Aggreko Plc Chief Executive Officer Rupert Soames warned of the financial cost to companies should Scotland leave the U.K. and lose the pound, while other business leaders said they would cope with any currency.
At a hearing in the Scottish Parliament in Edinburgh today, Soames estimated the expense to Aggreko, the world’s largest supplier of mobile power generators, might be as much as 12 million pounds ($20 million) based on 400 million pounds of production costs should Scotland leave the sterling area. Jim McColl, founder and CEO of engineering group Clyde Blowers, told lawmakers businesses use different currencies all the time.
“Everything we buy will have currency risk and everything we sell will have currency risk,” said Soames, whose company is based in Glasgow. “Could we hedge that? Yes. What might it do to our costs? I can’t tell you precisely but my best guess is 2 to 3 percent of our manufacturing costs. That’s not scientific.”
The pound is at the center of the intensifying argument over Scotland’s future before a referendum on independence on Sept. 18. Scottish nationalist leader Alex Salmond has said Europe’s newest state would keep the pound as part of a currency union with the rest of the U.K. The main political parties in London have ruled that out, and in a speech tomorrow Advocate General for Scotland Jim Wallace will dismiss Scottish National Party claims that an independent nation would have some sort of entitlement to the Bank of England as “fundamentally flawed.”
The latest opinion polls show a gap of between seven and 12 percentage points in favor of keeping Scotland in the U.K. There are enough undecided voters to make the outcome too early to judge, according to the polling companies.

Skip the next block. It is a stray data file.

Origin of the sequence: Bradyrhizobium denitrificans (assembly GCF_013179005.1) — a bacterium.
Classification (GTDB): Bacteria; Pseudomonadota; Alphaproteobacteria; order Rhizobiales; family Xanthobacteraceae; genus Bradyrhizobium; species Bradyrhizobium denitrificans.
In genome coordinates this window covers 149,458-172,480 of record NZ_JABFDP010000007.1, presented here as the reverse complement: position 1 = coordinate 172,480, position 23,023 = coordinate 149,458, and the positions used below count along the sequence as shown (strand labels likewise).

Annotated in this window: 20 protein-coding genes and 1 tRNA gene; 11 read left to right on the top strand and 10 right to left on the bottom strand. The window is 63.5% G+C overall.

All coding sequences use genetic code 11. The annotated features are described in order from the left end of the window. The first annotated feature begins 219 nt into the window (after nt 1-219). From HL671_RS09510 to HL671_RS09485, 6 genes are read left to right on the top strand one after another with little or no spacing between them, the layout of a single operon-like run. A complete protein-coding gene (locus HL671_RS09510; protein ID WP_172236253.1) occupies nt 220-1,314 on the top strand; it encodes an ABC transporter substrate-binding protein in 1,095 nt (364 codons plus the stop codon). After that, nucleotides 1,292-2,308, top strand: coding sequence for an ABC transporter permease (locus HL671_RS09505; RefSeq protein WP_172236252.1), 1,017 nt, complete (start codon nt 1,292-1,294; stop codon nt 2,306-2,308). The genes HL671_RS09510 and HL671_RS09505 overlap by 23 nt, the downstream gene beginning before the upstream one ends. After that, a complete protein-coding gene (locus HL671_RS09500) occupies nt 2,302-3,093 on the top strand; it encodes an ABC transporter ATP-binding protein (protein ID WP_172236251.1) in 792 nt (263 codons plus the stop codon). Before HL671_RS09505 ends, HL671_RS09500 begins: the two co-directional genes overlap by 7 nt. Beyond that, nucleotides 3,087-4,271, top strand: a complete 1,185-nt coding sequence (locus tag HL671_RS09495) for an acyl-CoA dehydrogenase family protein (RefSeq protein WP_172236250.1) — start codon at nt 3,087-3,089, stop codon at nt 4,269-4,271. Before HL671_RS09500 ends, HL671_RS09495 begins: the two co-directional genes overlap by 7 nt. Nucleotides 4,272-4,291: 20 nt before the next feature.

Soames and McColl were on panels of executives responding to questions from lawmakers on the Scottish Parliament’s economy committee, which a week ago heard Chief Secretary to the Treasury Danny Alexander reiterate the government’s stance on the pound and warn that Scotland would face higher borrowing costs if it breaks away.
Entrepreneur Robert Kilgour, who said he had written a “small check” to the pro-U.K. Better Together campaign, told lawmakers today the cost of finance was among the greatest concerns should Scotland leave.
He and Apex Hotels Chairman Norman Springford said financing was tougher to find because of uncertainty over the outcome of the referendum. Kilgour said he knew of investors who had postponed committing money because of the vote. Springford said his company was looking at more investment in England.
In the committee session with McColl, Scottish real estate developer Dan MacDonald said that was more a reflection of the U.K. economy and independence was being used as an excuse.
“It’s hard to raise money for any project so it’s just easier to delay,” he said.